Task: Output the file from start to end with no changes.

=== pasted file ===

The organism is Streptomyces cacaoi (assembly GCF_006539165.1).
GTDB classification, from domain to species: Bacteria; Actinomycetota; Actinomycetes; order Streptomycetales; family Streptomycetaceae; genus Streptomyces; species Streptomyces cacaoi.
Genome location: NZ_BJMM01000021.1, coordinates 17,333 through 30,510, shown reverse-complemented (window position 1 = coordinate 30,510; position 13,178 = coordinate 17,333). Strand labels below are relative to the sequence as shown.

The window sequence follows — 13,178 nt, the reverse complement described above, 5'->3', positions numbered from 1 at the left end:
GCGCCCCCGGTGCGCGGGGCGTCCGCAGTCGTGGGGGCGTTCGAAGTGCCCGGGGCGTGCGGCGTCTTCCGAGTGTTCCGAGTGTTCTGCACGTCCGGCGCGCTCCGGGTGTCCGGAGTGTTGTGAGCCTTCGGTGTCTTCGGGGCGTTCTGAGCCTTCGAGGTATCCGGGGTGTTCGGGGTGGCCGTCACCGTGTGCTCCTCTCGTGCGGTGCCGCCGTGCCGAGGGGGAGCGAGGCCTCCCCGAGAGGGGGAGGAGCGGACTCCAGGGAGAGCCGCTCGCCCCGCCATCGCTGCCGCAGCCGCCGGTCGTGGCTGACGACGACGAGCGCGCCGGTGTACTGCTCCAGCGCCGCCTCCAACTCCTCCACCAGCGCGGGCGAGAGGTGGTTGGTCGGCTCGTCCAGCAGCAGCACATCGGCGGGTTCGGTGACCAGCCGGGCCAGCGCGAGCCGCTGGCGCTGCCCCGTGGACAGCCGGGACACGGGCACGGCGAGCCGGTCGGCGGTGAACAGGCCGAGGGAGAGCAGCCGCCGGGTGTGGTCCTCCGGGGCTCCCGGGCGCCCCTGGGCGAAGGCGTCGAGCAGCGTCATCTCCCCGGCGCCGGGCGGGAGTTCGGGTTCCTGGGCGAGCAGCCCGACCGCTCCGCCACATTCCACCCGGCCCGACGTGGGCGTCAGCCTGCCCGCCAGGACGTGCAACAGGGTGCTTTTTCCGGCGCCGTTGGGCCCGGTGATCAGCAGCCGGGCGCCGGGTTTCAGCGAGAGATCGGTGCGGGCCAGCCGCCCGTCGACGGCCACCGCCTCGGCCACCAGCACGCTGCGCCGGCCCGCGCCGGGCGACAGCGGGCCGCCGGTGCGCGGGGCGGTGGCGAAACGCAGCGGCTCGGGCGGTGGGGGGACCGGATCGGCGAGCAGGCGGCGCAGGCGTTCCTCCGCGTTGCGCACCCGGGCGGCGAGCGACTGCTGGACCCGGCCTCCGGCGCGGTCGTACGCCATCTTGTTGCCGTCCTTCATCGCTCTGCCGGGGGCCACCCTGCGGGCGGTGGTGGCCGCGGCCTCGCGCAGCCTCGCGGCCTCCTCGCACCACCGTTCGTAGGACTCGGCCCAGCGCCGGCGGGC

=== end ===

The organism is Streptomyces cacaoi (assembly GCF_006539165.1).
GTDB classification, from domain to species: Bacteria; Actinomycetota; Actinomycetes; order Streptomycetales; family Streptomycetaceae; genus Streptomyces; species Streptomyces cacaoi.
Genome location: NZ_BJMM01000021.1, coordinates 17,333 through 30,510, shown reverse-complemented (window position 1 = coordinate 30,510; position 13,178 = coordinate 17,333). Strand labels below are relative to the sequence as shown.

The window sequence follows — 13,178 nt, the reverse complement described above, 5'->3', positions numbered from 1 at the left end:
GCGCCCCCGGTGCGCGGGGCGTCCGCAGTCGTGGGGGCGTTCGAAGTGCCCGGGGCGTGCGGCGTCTTCCGAGTGTTCCGAGTGTTCTGCACGTCCGGCGCGCTCCGGGTGTCCGGAGTGTTGTGAGCCTTCGGTGTCTTCGGGGCGTTCTGAGCCTTCGAGGTATCCGGGGTGTTCGGGGTGGCCGTCACCGTGTGCTCCTCTCGTGCGGTGCCGCCGTGCCGAGGGGGAGCGAGGCCTCCCCGAGAGGGGGAGGAGCGGACTCCAGGGAGAGCCGCTCGCCCCGCCATCGCTGCCGCAGCCGCCGGTCGTGGCTGACGACGACGAGCGCGCCGGTGTACTGCTCCAGCGCCGCCTCCAACTCCTCCACCAGCGCGGGCGAGAGGTGGTTGGTCGGCTCGTCCAGCAGCAGCACATCGGCGGGTTCGGTGACCAGCCGGGCCAGCGCGAGCCGCTGGCGCTGCCCCGTGGACAGCCGGGACACGGGCACGGCGAGCCGGTCGGCGGTGAACAGGCCGAGGGAGAGCAGCCGCCGGGTGTGGTCCTCCGGGGCTCCCGGGCGCCCCTGGGCGAAGGCGTCGAGCAGCGTCATCTCCCCGGCGCCGGGCGGGAGTTCGGGTTCCTGGGCGAGCAGCCCGACCGCTCCGCCACATTCCACCCGGCCCGACGTGGGCGTCAGCCTGCCCGCCAGGACGTGCAACAGGGTGCTTTTTCCGGCGCCGTTGGGCCCGGTGATCAGCAGCCGGGCGCCGGGTTTCAGCGAGAGATCGGTGCGGGCCAGCCGCCCGTCGACGGCCACCGCCTCGGCCACCAGCACGCTGCGCCGGCCCGCGCCGGGCGACAGCGGGCCGCCGGTGCGCGGGGCGGTGGCGAAACGCAGCGGCTCGGGCGGTGGGGGGACCGGATCGGCGAGCAGGCGGCGCAGGCGTTCCTCCGCGTTGCGCACCCGGGCGGCGAGCGACTGCTGGACCCGGCCTCCGGCGCGGTCGTACGCCATCTTGTTGCCGTCCTTCATCGCTCTGCCGGGGGCCACCCTGCGGGCGGTGGTGGCCGCGGCCTCGCGCAGCCTCGCGGCCTCCTCGCACCACCGTTCGTAGGACTCGGCCCAGCGCCGGCGGGC